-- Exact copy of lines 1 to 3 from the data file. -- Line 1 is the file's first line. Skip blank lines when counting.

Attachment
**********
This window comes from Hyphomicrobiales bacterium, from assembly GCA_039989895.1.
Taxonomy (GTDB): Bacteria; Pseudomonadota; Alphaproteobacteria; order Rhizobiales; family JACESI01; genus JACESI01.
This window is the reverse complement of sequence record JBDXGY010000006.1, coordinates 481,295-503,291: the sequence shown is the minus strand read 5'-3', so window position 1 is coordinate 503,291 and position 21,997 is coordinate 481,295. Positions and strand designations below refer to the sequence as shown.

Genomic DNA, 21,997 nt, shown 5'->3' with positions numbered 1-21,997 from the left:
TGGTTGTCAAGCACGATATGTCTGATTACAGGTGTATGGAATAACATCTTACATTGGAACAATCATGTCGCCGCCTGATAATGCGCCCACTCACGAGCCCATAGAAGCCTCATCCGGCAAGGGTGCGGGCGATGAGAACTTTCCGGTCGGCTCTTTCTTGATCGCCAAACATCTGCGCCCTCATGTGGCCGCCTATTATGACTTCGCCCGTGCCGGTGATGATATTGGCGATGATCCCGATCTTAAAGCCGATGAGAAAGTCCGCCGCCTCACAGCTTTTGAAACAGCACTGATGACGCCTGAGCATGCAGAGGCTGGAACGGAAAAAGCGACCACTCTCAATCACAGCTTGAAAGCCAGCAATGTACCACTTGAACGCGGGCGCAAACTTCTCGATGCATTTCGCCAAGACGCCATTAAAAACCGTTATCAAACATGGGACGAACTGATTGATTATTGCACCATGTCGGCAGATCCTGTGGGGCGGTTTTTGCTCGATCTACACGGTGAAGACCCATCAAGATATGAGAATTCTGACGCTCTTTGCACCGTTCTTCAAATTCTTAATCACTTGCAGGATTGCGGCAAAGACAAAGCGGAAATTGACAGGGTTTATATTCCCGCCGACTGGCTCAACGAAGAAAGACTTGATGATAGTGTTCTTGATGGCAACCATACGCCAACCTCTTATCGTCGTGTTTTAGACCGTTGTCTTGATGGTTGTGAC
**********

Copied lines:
This window comes from Hyphomicrobiales bacterium, from assembly GCA_039989895.1.
Taxonomy (GTDB): Bacteria; Pseudomonadota; Alphaproteobacteria; order Rhizobiales; family JACESI01; genus JACESI01.
This window is the reverse complement of sequence record JBDXGY010000006.1, coordinates 481,295-503,291: the sequence shown is the minus strand read 5'-3', so window position 1 is coordinate 503,291 and position 21,997 is coordinate 481,295. Positions and strand designations below refer to the sequence as shown.